In the center of historic Dublin, Ireland sits St. Patrick’s Cathedral. The water well where St. Patrick baptized the first Christians in Ireland in the fifth century is immediately adjacent to the building. The day school that brought organized education to the area dates from 1547 and the choir school is even older founded in 1432. In a city full of old and ancient things, St. Patrick’s Cathedral is at its heart and one of the best examples.
St. Patrick’s Cathedral is more than a church though. On the bright, warm day I visited a few years ago, the grounds were servings as an outdoor lunch area for school children and adults alike with a number of people (trying to) tan in the early summer sun. The cathedral itself serves as a museum and gift shop throughout most of the week. The rear of the church, outer aisles, and transept are filled with items significant to St. Patrick’s Cathedral and to Dublin. Many famous and religious Dubliners were even buried inside the church and their monuments are prominently displayed. Filled with hundreds of visitors on a weekday, one could imagine what the Cathedral would be like on a Sunday or for a mass early in the morning.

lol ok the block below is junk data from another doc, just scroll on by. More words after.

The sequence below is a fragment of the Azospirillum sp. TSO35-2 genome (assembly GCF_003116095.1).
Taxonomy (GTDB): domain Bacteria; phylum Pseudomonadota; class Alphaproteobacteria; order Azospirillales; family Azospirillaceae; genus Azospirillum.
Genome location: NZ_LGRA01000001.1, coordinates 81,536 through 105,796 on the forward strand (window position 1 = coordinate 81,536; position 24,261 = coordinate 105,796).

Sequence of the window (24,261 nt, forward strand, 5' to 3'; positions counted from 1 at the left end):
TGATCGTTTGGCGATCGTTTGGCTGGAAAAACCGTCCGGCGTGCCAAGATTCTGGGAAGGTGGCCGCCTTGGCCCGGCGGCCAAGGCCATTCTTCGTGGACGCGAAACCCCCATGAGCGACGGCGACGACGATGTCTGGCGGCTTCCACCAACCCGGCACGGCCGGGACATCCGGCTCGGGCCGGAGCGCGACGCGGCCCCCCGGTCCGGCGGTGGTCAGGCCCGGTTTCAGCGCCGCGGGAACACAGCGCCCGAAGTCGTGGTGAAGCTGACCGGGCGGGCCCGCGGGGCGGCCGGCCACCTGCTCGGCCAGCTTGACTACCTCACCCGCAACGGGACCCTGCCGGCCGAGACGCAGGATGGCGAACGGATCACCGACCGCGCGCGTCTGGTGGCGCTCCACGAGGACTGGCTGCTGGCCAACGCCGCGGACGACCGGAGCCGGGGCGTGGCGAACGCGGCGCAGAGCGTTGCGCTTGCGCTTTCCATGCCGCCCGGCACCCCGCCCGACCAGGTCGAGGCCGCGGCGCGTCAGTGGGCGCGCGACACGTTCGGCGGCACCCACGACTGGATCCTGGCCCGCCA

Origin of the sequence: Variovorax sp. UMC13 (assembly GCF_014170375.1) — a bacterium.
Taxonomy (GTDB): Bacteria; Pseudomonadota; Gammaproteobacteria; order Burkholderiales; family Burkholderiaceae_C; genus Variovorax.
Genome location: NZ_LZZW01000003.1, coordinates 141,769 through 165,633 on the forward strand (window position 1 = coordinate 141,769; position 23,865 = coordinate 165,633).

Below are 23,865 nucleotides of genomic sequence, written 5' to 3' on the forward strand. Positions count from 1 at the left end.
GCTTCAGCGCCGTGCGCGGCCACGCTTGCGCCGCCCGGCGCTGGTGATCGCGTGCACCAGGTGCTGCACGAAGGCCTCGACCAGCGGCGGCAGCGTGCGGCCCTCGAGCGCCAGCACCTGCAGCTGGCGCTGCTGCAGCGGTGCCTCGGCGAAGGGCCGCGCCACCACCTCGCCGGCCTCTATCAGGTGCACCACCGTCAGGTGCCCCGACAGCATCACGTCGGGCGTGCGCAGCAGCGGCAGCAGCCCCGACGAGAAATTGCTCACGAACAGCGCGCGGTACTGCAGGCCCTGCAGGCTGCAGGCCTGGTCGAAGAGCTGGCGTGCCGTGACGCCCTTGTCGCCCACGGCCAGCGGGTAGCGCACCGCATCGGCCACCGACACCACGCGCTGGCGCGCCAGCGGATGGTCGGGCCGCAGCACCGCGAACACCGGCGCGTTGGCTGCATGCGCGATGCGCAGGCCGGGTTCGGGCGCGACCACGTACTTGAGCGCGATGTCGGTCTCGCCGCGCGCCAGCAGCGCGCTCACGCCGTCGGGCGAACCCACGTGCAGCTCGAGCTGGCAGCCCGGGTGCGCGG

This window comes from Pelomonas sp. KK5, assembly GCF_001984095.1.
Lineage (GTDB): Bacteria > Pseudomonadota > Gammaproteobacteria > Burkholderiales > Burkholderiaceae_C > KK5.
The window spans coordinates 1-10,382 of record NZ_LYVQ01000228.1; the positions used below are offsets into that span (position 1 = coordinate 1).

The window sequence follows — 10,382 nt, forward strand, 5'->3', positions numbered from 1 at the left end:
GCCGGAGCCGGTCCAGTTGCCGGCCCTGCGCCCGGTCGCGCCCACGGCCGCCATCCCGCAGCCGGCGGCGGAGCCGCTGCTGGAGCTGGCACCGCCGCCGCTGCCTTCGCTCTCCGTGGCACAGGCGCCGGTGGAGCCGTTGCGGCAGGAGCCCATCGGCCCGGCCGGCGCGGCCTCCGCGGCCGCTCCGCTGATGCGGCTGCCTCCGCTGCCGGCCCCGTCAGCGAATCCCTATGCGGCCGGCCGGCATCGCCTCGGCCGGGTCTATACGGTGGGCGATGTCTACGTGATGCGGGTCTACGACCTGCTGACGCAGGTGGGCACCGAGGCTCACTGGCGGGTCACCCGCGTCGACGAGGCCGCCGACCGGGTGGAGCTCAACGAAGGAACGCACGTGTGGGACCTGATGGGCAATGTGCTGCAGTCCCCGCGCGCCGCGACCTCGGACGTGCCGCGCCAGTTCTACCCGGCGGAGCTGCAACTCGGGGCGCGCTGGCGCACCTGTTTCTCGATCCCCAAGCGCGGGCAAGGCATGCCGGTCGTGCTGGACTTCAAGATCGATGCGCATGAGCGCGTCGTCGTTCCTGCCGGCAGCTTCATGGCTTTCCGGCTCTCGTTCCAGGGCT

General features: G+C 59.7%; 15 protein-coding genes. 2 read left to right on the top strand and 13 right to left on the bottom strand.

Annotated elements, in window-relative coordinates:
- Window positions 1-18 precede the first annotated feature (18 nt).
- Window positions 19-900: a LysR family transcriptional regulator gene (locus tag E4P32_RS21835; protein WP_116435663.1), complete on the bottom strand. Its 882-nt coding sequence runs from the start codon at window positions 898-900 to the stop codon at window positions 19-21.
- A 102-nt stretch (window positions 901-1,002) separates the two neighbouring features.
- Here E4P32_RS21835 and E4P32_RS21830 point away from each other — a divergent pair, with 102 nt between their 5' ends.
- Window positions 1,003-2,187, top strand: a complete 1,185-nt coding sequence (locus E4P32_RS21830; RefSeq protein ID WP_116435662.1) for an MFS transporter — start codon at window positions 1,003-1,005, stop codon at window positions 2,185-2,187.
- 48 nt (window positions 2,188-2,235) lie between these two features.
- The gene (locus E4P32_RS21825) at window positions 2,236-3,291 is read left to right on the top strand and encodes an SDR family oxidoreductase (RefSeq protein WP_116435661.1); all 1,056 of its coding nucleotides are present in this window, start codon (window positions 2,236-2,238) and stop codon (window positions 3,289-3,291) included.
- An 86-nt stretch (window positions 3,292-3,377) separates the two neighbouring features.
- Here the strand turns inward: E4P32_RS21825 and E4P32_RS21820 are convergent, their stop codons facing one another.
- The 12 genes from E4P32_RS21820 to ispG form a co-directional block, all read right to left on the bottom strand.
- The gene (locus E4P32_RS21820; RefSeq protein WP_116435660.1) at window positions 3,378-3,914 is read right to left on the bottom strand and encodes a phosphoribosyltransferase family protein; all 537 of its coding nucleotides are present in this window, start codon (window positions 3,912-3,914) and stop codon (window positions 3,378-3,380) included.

Ireland, like America, is in the midst of a religious transformation. While Christianity is still the dominant religion by a large margin, the number of self-identified Christians in Ireland is decreasing as is church attendance. One of the most culturally religious countries in the world is on the decline. Within a few decades the rates of religiosity among the Irish might mirror America.
St. Patrick’s Cathedral serves as an interesting case study on the purpose and place of the physical church building in the modern landscape. In Protestant circles, the church is generally conceived as simply a place for worship and spiritual development. In other traditions, the definition is broader: the church as a religious center, civic museum (and gift shop), school, cemetery, gathering place in the midst of community. Many modern churches here in America even include books stores, gyms, running tracks, coffee shops and more.
Theologian Karl Barth defined the “church” as “the living body of the living Lord Jesus Christ”. St. Patrick’s Cathedral and so many others are joyfully reflecting that definition: worship meeting history meeting the everyday life. They are living and active bodies of faith in the world.
What is the church to you? What does and can that church look like today?